From today on (December 19th) we’re going to hear nothing but the Gospel of Luke until Christmas. As you know, Mark and John don’t even tell the story of Jesus’ birth. All of the images that we have around Jesus’ birth (which, one must admit, contradict each other sometimes) are from Matthew or Luke. I spent a lot of time with the infancy narratives of Luke, so it’s the one I like the best because it’s the one I know the best. It’s laid out quite beautifully, as you will notice, paralleling the life of John the Baptist with the life of Jesus: John’s birth is announced to Zechariah, then Jesus’ birth is announced to Mary; John is born and named, and then Jesus is born and named. And there is a beautiful interplay between the masculine and the feminine––Zechariah and Elizabeth, Mary (Joseph doesn’t play much of a role in Luke’s Gospel), Simeon and Anna. And, of course, everybody breaks into song: Mary sings her Magnificat, Zechariah sings his Benedictus, the angels sing their Gloria, and Simeon and Anna sing their Nunc Dimittis.
In addition, not only does Luke have so many allusions to the Hebrew Scriptures; in the Church’s layout of our readings in these days there are even more. Besides the prophet Isaiah, from whom we have heard so much throughout Advent, in the next few days it’ll be a feast: we’ll be hearing from the Book of Judges, the Song of Songs, Zephaniah, the story of the prophet Samuel, Malachi. There is both a continuation of everything alluded to in the earlier scriptures as well as all of them being brought to their fulfillment, like all those images we hear in the O Antiphons that we sing in these days, again mostly drawn from the Jewish scriptures.
Of course, we don’t know exactly how the birth of Jesus really took place, and Matthew and Luke are being rather liberal with their imaginations. Now we are sure enough that there was a person named Jesus, and so he had to have been born, so there is a lot of truth in there too, but in this way the infancy narratives have a lot of mythological flavor to them. In some way they fall into the category with the great historical epics like the Mahabharata and the stories of the birth of gods from the Greek and Roman, Egyptian and Mithraic mythology, or the stories of indigenous and aboriginal peoples. But, as C. S. Lewis would say, it’s a true myth. Myths often have some kind of a basis in history, but more important are the psychological meaning and the spiritual truth that they are trying to convey. In the Jewish tradition, as in many other traditions, throughout what we call the Old Testament, the myths always tend to have a basis in history but what is unique, unlike other ancient traditions, is that the historical basis becomes more and more important in Judaism as the years go on, all the way up until the Gospels which could be seen as their culminating point. At the same time, we’re kind of in brackish waters here: just like someone can become kind of a mythic figure even when they’re still alive, just because they are based in historical fact doesn’t mean they can’t still have mythical elements, and vice-versa. The mythological retelling is just another more intuitive and poetic way to express a truth. And I think someone like Bede Griffiths would argue that there are some things that the raw data and historical facts can’t convey but a myth can, in the same way that a poem or a dance can convey more than an news article, and that is the meaning behind an event, its psychological impact and its spiritual significance. I remember after I had read the novel “The Life of Pi” and also saw the movie (in which there are two different accounts of what went on with the young guy in the row boat with the tiger named Richard Parker), someone asked me what I thought really happened, which version of the story did I think was true. I didn’t know how to answer, and to be honest it really didn’t matter to me. As we used to tease in Scripture class, “Everything in the Bible is true, and some of it really happened!”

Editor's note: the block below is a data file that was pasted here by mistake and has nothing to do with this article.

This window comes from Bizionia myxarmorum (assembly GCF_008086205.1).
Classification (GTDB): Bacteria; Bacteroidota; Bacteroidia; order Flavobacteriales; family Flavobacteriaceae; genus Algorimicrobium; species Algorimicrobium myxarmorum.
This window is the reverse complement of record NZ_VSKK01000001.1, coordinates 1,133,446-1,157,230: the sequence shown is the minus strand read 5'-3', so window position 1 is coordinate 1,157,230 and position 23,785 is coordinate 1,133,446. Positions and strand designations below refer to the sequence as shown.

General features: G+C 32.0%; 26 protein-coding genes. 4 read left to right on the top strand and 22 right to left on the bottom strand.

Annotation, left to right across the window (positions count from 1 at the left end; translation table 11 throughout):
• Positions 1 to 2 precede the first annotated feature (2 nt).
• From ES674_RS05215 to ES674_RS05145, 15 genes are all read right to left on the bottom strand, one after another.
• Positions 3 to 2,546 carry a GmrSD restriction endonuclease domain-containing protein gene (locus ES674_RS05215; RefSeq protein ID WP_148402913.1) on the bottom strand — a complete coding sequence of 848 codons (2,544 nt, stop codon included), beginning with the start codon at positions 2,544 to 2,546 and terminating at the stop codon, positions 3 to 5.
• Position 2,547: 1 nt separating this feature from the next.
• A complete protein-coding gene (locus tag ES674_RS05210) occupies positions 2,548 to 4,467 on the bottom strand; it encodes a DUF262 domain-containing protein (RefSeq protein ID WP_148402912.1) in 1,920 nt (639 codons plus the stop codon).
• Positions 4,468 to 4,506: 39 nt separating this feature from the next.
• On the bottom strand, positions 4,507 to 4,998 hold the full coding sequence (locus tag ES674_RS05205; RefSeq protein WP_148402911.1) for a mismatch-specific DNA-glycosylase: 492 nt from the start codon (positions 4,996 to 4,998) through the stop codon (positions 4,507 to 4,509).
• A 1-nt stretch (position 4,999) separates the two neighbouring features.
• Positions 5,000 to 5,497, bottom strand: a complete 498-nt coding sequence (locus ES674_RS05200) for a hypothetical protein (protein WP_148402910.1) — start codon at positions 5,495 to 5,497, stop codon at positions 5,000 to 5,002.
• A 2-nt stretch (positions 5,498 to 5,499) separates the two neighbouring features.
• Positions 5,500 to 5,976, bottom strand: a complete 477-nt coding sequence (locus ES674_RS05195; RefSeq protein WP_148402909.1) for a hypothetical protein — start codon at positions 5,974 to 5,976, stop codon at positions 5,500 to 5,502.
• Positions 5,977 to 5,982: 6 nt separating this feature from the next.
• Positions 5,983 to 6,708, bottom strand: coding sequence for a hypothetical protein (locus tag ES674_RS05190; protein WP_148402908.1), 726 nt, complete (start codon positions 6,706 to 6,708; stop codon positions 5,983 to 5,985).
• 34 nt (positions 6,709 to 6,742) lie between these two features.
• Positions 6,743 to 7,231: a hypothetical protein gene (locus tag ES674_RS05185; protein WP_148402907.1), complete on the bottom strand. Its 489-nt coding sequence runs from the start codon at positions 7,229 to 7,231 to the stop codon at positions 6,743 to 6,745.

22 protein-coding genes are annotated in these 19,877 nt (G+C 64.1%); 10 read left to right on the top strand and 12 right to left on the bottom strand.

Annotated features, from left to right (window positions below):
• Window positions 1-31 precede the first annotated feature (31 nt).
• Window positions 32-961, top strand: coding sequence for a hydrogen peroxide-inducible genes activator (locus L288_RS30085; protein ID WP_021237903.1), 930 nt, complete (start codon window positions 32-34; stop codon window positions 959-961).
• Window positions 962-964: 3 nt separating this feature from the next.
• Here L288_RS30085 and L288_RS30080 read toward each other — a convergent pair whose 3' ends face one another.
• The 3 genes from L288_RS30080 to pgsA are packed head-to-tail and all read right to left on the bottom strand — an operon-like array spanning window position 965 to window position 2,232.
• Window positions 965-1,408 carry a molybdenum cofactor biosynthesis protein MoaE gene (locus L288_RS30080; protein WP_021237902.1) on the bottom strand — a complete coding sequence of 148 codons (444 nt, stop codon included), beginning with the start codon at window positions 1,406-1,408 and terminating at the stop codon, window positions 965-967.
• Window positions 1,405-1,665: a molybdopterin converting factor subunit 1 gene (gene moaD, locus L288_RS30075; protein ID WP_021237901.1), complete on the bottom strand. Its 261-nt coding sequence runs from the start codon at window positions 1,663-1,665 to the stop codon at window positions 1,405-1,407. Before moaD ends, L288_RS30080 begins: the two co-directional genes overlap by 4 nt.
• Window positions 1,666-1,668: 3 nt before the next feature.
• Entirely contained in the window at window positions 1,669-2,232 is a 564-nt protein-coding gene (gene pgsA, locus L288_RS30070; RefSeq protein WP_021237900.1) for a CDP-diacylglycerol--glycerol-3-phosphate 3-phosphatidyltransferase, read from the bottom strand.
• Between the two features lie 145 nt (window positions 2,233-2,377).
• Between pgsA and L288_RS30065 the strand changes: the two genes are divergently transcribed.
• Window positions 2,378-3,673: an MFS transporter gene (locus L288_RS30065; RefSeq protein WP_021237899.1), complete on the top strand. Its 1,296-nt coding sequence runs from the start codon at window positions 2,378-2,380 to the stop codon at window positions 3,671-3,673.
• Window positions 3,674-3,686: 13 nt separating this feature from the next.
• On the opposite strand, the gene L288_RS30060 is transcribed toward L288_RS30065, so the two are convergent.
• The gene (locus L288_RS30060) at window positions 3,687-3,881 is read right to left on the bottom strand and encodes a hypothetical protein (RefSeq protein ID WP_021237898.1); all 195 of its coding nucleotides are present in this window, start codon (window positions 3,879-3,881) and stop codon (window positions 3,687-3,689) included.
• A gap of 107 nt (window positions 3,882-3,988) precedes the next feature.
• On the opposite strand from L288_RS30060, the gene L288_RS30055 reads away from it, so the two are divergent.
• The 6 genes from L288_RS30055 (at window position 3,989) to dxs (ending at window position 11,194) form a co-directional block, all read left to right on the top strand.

So as we start to make our way through this great myth of the birth of Jesus, especially in these days when we hear the Gospel of Luke, let’s suspend our rational mind and its judgment for a couple of days, enjoy all these marvelous details, and try to keep in mind the moral of the story, the point of the story, which is the real truth of the story anyway. And at least in the Gospel of Luke one of the primary meanings seems to be this: that this is not an accident! This is the intervention of God in history, and history is heading somewhere. That’s why God sends Gabriel, the one who stands before God. And all this is taking place to fulfill promises. And that’s the second theme we should listen for in the Gospel of Luke: the fulfillment of promises. We hear Gabriel say it today––‘my words which will be fulfilled at their proper time’ as we will hear Elizabeth say it later––‘Blessed are they who believe that the promise of the Lord will be fulfilled.’ So John will both be in the line of prophets and judges stretching back to Samson and Samuel, and also be the greatest of all those prophets, and then Jesus will be the fulfillment of all of that prophecy, of all the archetypal and mythological images, the fulfillment of all promises and the high point of history. This is what the covenant really promised: that the Word would become flesh and dwell among us.
And so we might ask ourselves: what do we believe the promise is? What is the story we’ve been told, and what would its fulfillment look like? I’m sticking with this one: that the Word can take root in me and become something, and that Christ can be born anew in the world in and through me. And I’m gonna stick it out here until that happens. This is a good time to renew our hope. Blessed are we too who believe that the promise of the Lord will be fulfilled.